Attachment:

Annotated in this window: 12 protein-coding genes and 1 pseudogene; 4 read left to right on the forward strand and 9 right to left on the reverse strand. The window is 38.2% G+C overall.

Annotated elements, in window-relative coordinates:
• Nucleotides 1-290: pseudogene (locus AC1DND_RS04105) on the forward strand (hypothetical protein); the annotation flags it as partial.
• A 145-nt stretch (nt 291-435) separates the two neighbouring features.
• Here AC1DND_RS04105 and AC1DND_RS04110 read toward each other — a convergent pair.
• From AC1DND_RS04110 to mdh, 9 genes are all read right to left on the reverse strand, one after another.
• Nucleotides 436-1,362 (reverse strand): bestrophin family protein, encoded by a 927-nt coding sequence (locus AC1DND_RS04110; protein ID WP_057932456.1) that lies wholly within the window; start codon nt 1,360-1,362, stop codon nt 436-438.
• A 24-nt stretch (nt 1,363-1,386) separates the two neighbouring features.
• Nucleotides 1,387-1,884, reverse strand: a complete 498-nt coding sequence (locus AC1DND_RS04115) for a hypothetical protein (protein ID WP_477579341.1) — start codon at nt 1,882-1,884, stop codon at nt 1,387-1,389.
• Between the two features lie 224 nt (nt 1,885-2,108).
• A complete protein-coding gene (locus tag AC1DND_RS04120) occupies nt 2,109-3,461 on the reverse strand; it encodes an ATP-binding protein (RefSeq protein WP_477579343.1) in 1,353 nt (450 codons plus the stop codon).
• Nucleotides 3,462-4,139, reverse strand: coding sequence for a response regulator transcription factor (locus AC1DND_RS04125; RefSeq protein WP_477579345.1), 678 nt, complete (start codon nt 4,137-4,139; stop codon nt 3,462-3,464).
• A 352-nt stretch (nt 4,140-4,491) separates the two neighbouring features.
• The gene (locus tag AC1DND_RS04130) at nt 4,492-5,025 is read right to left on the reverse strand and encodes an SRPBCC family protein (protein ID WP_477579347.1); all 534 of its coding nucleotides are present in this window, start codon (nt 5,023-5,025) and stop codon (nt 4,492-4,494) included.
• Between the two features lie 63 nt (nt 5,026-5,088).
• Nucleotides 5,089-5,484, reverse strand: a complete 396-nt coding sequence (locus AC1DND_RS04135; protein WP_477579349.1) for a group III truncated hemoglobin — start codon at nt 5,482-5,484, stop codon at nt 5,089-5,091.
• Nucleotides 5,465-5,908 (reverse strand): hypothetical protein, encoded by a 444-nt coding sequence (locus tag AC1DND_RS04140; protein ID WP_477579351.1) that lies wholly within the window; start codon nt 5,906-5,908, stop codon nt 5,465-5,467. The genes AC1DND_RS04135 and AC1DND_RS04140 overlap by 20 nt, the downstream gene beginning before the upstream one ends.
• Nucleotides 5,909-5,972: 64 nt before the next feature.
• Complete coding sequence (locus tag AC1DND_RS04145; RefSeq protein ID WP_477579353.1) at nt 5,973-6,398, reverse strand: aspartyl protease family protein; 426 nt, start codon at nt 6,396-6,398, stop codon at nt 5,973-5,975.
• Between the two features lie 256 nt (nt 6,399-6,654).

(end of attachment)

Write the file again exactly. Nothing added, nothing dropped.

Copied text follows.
Annotated in this window: 12 protein-coding genes and 1 pseudogene; 4 read left to right on the forward strand and 9 right to left on the reverse strand. The window is 38.2% G+C overall.

Annotated elements, in window-relative coordinates:
• Nucleotides 1-290: pseudogene (locus AC1DND_RS04105) on the forward strand (hypothetical protein); the annotation flags it as partial.
• A 145-nt stretch (nt 291-435) separates the two neighbouring features.
• Here AC1DND_RS04105 and AC1DND_RS04110 read toward each other — a convergent pair.
• From AC1DND_RS04110 to mdh, 9 genes are all read right to left on the reverse strand, one after another.
• Nucleotides 436-1,362 (reverse strand): bestrophin family protein, encoded by a 927-nt coding sequence (locus AC1DND_RS04110; protein ID WP_057932456.1) that lies wholly within the window; start codon nt 1,360-1,362, stop codon nt 436-438.
• A 24-nt stretch (nt 1,363-1,386) separates the two neighbouring features.
• Nucleotides 1,387-1,884, reverse strand: a complete 498-nt coding sequence (locus AC1DND_RS04115) for a hypothetical protein (protein ID WP_477579341.1) — start codon at nt 1,882-1,884, stop codon at nt 1,387-1,389.
• Between the two features lie 224 nt (nt 1,885-2,108).
• A complete protein-coding gene (locus tag AC1DND_RS04120) occupies nt 2,109-3,461 on the reverse strand; it encodes an ATP-binding protein (RefSeq protein WP_477579343.1) in 1,353 nt (450 codons plus the stop codon).
• Nucleotides 3,462-4,139, reverse strand: coding sequence for a response regulator transcription factor (locus AC1DND_RS04125; RefSeq protein WP_477579345.1), 678 nt, complete (start codon nt 4,137-4,139; stop codon nt 3,462-3,464).
• A 352-nt stretch (nt 4,140-4,491) separates the two neighbouring features.
• The gene (locus tag AC1DND_RS04130) at nt 4,492-5,025 is read right to left on the reverse strand and encodes an SRPBCC family protein (protein ID WP_477579347.1); all 534 of its coding nucleotides are present in this window, start codon (nt 5,023-5,025) and stop codon (nt 4,492-4,494) included.
• Between the two features lie 63 nt (nt 5,026-5,088).
• Nucleotides 5,089-5,484, reverse strand: a complete 396-nt coding sequence (locus AC1DND_RS04135; protein WP_477579349.1) for a group III truncated hemoglobin — start codon at nt 5,482-5,484, stop codon at nt 5,089-5,091.
• Nucleotides 5,465-5,908 (reverse strand): hypothetical protein, encoded by a 444-nt coding sequence (locus tag AC1DND_RS04140; protein ID WP_477579351.1) that lies wholly within the window; start codon nt 5,906-5,908, stop codon nt 5,465-5,467. The genes AC1DND_RS04135 and AC1DND_RS04140 overlap by 20 nt, the downstream gene beginning before the upstream one ends.
• Nucleotides 5,909-5,972: 64 nt before the next feature.
• Complete coding sequence (locus tag AC1DND_RS04145; RefSeq protein ID WP_477579353.1) at nt 5,973-6,398, reverse strand: aspartyl protease family protein; 426 nt, start codon at nt 6,396-6,398, stop codon at nt 5,973-5,975.
• Between the two features lie 256 nt (nt 6,399-6,654).